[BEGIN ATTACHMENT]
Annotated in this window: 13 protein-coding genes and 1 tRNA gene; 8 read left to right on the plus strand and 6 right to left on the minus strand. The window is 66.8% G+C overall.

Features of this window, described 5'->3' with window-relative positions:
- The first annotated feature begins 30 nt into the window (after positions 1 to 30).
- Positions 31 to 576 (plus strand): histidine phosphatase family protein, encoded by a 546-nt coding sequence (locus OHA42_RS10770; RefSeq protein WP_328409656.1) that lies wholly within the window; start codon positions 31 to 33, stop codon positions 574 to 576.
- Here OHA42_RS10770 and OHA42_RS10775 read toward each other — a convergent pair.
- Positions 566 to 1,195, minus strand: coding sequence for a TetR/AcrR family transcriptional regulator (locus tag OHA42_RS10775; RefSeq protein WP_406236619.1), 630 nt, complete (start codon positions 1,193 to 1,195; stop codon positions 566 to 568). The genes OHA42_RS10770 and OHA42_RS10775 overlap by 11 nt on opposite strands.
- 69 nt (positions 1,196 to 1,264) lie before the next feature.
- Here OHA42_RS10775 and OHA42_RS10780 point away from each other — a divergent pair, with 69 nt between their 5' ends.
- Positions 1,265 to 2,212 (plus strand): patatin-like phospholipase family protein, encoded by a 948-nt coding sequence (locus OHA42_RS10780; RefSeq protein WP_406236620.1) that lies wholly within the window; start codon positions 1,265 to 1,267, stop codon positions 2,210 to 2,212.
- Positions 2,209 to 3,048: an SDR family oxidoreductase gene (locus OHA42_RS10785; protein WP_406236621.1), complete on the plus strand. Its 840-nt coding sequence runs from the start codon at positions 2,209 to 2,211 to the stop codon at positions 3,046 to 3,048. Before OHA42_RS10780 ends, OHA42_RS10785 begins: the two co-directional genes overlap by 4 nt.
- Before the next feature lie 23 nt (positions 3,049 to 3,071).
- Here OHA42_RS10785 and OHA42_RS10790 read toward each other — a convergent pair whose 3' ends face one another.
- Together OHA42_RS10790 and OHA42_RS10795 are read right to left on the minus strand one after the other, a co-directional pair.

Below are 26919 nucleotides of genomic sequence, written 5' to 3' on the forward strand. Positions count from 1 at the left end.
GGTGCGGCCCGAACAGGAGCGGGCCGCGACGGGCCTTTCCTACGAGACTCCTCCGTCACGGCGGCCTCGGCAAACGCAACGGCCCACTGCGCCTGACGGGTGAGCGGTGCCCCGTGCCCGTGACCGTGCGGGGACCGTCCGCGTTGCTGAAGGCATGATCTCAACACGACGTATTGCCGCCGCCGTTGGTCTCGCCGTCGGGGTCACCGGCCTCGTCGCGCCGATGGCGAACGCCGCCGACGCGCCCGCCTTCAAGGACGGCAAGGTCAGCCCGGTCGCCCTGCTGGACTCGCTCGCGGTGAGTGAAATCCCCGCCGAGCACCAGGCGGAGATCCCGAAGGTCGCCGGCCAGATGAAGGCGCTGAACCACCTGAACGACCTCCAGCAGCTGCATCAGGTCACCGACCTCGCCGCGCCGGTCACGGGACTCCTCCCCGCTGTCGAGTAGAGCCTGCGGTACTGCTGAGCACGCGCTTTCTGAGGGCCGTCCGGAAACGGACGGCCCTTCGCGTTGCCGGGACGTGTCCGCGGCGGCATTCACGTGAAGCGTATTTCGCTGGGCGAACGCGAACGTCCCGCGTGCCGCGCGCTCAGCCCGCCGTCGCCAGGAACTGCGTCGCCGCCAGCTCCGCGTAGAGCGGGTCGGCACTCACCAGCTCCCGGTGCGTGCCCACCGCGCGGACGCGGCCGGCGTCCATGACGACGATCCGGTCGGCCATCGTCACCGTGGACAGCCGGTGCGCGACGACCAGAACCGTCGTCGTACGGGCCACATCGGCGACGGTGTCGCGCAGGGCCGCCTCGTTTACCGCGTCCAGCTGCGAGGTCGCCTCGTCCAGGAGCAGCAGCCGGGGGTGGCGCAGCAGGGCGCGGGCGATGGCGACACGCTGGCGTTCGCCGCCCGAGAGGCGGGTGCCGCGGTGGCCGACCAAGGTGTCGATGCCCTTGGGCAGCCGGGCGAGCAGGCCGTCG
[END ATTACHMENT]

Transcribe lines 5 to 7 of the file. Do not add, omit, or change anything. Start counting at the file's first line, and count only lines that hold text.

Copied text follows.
- Here OHA42_RS10770 and OHA42_RS10775 read toward each other — a convergent pair.
- Positions 566 to 1,195, minus strand: coding sequence for a TetR/AcrR family transcriptional regulator (locus tag OHA42_RS10775; RefSeq protein WP_406236619.1), 630 nt, complete (start codon positions 1,193 to 1,195; stop codon positions 566 to 568). The genes OHA42_RS10770 and OHA42_RS10775 overlap by 11 nt on opposite strands.
- 69 nt (positions 1,196 to 1,264) lie before the next feature.